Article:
The high numbers of addicts in the state have taxed the treatment system. There are only so many beds available in recovery programs. Patients have a difficult time securing space in a quality facility, and many continue using while they wait for a spot. The state simply does not have the infrastructure to handle the need for effective treatment facilities. Sadly, West Virginia is one of the most impoverished states in the U.S., and this exacerbates the degree to which the state’s resources are stretched to meet the needs of the drug-addicted population.
While good treatment programs can be found in West Virginia, the mostly rural population doesn’t always have easy access to them. Plus, the need far outweighs availability. Hepatitis C infections go hand-in-hand with the state’s high rates of opioid abuse. Sharing dirty needles are mainly to blame for these infections. Addicts in the area need treatment for their addiction plus coexisting medical conditions.
Florida Treatment Options Offer Addicts Quality Care
Substance abusers in West Virginia find that out-of-state recovery programs often offer the best outcomes. Florida offers addicts from across the country and the world myriad treatment options that are assessable and proven effective.
Law enforcement and behavioral health officials throughout Florida deal with the influx of drugs and the associated crime and addiction problems on a daily basis. To help combat the trend, medical and mental health professionals have created a comprehensive community of recovery facilities. In fact, so many people come to Florida for substance abuse treatment that the state has earned the nickname, “The Recovery State.”
The warm, tropical climate is a big factor in the success of Florida’s recovery programs. Patients can unwind and relax in the area’s natural beauty while having access to the best treatment and recovery programs the country has to offer.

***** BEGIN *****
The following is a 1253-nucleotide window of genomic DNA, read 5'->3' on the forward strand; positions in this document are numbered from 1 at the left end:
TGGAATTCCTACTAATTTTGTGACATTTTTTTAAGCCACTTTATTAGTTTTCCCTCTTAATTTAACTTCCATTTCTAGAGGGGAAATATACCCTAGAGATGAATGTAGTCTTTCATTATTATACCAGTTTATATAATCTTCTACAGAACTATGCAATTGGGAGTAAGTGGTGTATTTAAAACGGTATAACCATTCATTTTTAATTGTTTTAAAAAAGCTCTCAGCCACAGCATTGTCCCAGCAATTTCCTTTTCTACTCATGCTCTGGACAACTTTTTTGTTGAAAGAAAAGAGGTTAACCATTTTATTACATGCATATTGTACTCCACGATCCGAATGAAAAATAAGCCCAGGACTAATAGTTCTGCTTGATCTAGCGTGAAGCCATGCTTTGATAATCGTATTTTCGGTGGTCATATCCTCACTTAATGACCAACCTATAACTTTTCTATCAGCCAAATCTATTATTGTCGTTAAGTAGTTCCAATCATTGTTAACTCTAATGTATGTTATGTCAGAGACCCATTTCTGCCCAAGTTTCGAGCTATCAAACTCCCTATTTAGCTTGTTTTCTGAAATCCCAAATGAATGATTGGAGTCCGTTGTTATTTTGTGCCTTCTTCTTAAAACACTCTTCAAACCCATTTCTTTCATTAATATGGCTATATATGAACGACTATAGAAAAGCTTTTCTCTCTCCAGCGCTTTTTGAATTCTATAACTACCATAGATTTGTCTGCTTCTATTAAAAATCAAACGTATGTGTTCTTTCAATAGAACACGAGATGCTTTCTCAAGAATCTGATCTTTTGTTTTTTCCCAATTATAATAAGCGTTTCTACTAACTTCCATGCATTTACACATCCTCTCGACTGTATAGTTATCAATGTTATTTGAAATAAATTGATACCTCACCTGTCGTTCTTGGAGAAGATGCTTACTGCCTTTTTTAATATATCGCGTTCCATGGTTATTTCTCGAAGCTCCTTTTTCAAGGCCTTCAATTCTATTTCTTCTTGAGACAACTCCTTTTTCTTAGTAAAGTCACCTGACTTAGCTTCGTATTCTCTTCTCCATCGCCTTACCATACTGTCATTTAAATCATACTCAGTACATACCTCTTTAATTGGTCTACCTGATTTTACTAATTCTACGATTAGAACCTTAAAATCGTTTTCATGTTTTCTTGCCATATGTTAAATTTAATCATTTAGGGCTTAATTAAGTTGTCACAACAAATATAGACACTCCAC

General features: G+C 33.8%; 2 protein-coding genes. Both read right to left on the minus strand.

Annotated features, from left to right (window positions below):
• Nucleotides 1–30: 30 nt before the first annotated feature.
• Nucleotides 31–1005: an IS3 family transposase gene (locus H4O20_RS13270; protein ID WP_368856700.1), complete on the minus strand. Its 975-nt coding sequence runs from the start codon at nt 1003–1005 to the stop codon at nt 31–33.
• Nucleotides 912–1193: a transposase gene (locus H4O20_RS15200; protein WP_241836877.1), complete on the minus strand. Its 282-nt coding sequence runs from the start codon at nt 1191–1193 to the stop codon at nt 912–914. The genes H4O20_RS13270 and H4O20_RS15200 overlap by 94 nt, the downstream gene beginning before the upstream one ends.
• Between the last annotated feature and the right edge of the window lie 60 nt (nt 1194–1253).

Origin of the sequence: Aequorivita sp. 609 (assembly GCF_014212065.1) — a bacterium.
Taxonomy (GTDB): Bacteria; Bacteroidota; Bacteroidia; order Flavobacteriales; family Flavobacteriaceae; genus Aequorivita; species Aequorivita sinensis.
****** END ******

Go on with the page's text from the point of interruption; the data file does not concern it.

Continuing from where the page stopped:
The Treatment Center Offers Guests World-Class Services
The Treatment Center of the Palm Beaches provides guests with best-in-class treatment, in a tranquil, relaxed setting just two miles from the beach. Our guests’ can select from a range of treatment options and complete a program tailored to their specific needs. No two addicts are the same, and at The Treatment Center, we focus on the whole person, not just the substance abuse. We care for the mind, body, and spirit while helping our guests become sober.
We work with our guests to develop the best plan of action to help them get back to their lives. Each individualized treatment plan may include a variety of options, including medical detoxification, 12-step programs, faith-based programs, inpatient services, hospital-based treatment, pain management, and holistic therapies. There is no one-size-fits-all formula at The Treatment Center.
What makes us different is that we truly serve as guides for our guests on their journey to recovery. We don’t stop once a guest finishes treatment – we provide comprehensive aftercare, as well as family support, so our guests have the best chance of lifelong sobriety and a productive, healthy life.
Addiction Doesn’t Have to Define You